Less than 3 percent of Millennials believe they're influenced by old-style conduits for product info and recommendations, such as TV and newspapers. But when searching out product information, one-third of Generation Y often turns to blogs before completing a purchase. That bit of insight into the Millennial mind hails from Elite Daily's Millennial Consumer Trends study. And Millennials don't just surf over to any of the world's estimated 150 million or so blogs randomly. Instead, they look for those possessing authenticity, a quality partly conveyed by an accessible and visible human presence, rather than a generic corporate façade and blatant paid endorsements. As such, exhibitors should make themselves aware of influential bloggers in their sectors and use trade shows and events to court them and foster relationships. Even better, consider creating an in-booth press lounge like Intel Corp. did at the 2016 International Consumer Electronics Show. The second-story space, available to both traditional journalists and tech-industry bloggers, offered complimentary Wi-Fi access, charging stations, comfortable seating, and an assortment of food and beverage options.
6. Image is Everything
When marketing to members of Generation Y, exhibitors must employ imagery that will resonate with its unique sensibilities. The Boston Consulting Group Inc.'s How Millennials Are Changing the Face of Marketing Forever research paper suggests that effective visuals often include depictions of the many cultural "tribes" Millennials populate, such as classmates, co-workers, multigenerational families, or even strangers banding together for a common purpose (e.g., a charitable effort or a concert). In particular, visuals should reflect Millennials' varied world, marked by diverse family structures, heightened racial inclusivity, and relaxed gender roles.
7. Event Horizon
The love of live events is a defining characteristic of Millennials. Almost eight in 10 say some of their most cherished memories stem from a live event they experienced. That's one of the significant findings of the Nielsen Co.'s Breaking the Myths report on Millennials. What's more, Momentum Worldwide's analysis of Millennial music fans revealed that an overwhelming 93 percent prefer brands that sponsor live events, with 80 percent saying the most effective way to connect with them is through a branded live-music experience. Exhibitors who capitalize on these discoveries by offering in-booth appearances or live events featuring artists that Generation Y customers enjoy should find it a profitable opportunity to leave a lasting impression on loyal Millennial consumers.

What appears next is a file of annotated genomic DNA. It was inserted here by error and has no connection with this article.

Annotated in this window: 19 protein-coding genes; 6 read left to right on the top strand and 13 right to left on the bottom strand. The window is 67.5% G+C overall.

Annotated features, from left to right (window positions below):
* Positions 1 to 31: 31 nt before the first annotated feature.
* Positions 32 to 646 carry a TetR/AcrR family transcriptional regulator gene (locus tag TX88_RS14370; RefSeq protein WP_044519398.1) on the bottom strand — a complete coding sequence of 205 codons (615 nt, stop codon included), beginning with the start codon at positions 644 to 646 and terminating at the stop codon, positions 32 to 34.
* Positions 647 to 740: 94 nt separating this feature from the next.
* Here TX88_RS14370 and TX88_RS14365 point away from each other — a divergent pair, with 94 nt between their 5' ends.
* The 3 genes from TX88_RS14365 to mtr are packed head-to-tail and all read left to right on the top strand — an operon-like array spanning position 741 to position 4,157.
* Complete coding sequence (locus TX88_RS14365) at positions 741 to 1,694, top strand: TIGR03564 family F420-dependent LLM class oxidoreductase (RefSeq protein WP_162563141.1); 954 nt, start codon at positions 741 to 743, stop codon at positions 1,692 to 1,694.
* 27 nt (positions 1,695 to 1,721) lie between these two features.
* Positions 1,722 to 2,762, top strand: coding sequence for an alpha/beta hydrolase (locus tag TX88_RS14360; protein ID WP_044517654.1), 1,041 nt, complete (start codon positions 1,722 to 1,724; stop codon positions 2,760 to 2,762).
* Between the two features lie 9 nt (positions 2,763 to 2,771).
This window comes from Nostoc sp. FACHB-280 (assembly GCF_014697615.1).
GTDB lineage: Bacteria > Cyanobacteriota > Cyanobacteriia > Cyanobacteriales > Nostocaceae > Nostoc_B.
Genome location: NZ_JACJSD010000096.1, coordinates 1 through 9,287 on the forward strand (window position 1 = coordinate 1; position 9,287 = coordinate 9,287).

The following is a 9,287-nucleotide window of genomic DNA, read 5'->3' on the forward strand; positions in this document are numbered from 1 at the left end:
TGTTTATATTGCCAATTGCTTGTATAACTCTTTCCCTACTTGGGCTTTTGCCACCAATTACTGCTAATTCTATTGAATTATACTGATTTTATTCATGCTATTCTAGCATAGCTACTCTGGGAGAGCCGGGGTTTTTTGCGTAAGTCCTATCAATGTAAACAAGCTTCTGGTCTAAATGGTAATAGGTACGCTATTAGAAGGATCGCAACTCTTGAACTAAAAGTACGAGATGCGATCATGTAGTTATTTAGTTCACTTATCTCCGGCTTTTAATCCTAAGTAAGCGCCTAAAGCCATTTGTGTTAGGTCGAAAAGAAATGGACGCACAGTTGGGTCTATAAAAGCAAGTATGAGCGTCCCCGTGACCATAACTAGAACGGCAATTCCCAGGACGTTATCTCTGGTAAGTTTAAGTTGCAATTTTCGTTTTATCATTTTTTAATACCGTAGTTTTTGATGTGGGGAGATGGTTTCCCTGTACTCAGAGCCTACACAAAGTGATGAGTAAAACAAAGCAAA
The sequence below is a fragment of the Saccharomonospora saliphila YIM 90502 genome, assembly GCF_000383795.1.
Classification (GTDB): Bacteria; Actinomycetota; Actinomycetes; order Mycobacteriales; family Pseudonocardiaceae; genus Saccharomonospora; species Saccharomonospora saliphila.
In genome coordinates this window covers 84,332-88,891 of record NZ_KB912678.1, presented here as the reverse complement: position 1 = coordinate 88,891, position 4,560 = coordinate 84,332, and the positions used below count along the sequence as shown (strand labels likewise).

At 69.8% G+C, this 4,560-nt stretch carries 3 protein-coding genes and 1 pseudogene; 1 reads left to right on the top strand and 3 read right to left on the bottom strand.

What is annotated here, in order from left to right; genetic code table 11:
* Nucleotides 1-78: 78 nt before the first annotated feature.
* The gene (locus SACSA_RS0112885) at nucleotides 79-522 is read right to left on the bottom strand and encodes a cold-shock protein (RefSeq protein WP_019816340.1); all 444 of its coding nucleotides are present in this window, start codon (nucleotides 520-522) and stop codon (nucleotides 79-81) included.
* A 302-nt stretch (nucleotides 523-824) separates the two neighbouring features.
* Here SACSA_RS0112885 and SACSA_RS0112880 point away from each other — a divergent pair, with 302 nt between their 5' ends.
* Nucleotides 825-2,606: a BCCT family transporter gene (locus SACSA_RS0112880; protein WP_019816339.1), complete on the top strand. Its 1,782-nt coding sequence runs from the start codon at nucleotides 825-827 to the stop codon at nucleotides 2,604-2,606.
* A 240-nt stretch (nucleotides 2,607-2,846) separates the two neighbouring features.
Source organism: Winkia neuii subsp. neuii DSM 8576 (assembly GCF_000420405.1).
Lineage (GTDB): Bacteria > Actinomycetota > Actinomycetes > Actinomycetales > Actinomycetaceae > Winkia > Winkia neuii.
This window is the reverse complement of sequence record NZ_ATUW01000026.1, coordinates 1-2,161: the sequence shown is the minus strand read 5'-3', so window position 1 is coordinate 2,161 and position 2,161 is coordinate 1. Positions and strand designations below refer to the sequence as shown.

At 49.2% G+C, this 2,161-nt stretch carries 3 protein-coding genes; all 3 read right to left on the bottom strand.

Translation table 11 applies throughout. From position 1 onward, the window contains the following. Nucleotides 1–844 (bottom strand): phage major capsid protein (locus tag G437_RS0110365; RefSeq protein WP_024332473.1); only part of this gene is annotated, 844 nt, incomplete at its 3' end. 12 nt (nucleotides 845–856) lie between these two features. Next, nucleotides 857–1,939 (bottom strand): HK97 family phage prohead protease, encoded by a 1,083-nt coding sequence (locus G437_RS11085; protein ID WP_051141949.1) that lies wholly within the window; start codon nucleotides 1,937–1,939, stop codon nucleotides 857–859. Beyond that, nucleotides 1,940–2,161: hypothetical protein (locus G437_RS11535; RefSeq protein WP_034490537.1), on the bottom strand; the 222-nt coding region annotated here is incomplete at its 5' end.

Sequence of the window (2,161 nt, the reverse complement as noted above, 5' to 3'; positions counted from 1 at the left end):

8. Digital Natives
One of Millennials' universal attributes is the eagerness with which they embrace technology. In fact, according to the data in American Millennials, a report from Barkley Holding Company Inc., Millennials are 250 percent more likely to be one of the very first to adopt technology compared to more senior generations. Marketers can take advantage of this large disparity by bringing cutting-edge technology to their booths – such as augmented- or virtual-reality devices – as well as by engaging with Millennials via the most current social-media outlets, including Periscope, Snapchat, Yik Yak, and Slack, to promote their wares.
9. Selfie Interest
A Pew Research Center poll, Millennials in Adulthood, discovered that 55 percent of Generation Y had posted a selfie online, compared to just 9 percent of baby boomers. In fact, Millennials will snap a projected 25,700 selfies over the course of their lifetimes. That knowledge indicates that photo booths and other in-booth photo ops are likely to resonate with this generation. Even offering colorful backdrops in your exhibit, adding quirky mascots, or just creating picture-perfect vignettes conducive to close ups can result in digital self-portraits that Millennials can post online and send to their friends, thereby extending your brand far beyond the booth.
10. House of Cards
In the shuffle for VIP gifts, in-booth prizes, or promotional giveaways, exhibitors would do well to opt for gift cards instead of other comparably priced items. But a study from Bankrate Inc. says Millennials prefer general-purpose cards over ones for a specific retailer. So rather than distributing gift cards for Starbucks or iTunes, consider handing out Visa or MasterCard gift cards. If you must distribute traditional giveaways, data from Adweek magazine claims Millennials favor reusable bottles over other promotional tchotchkes.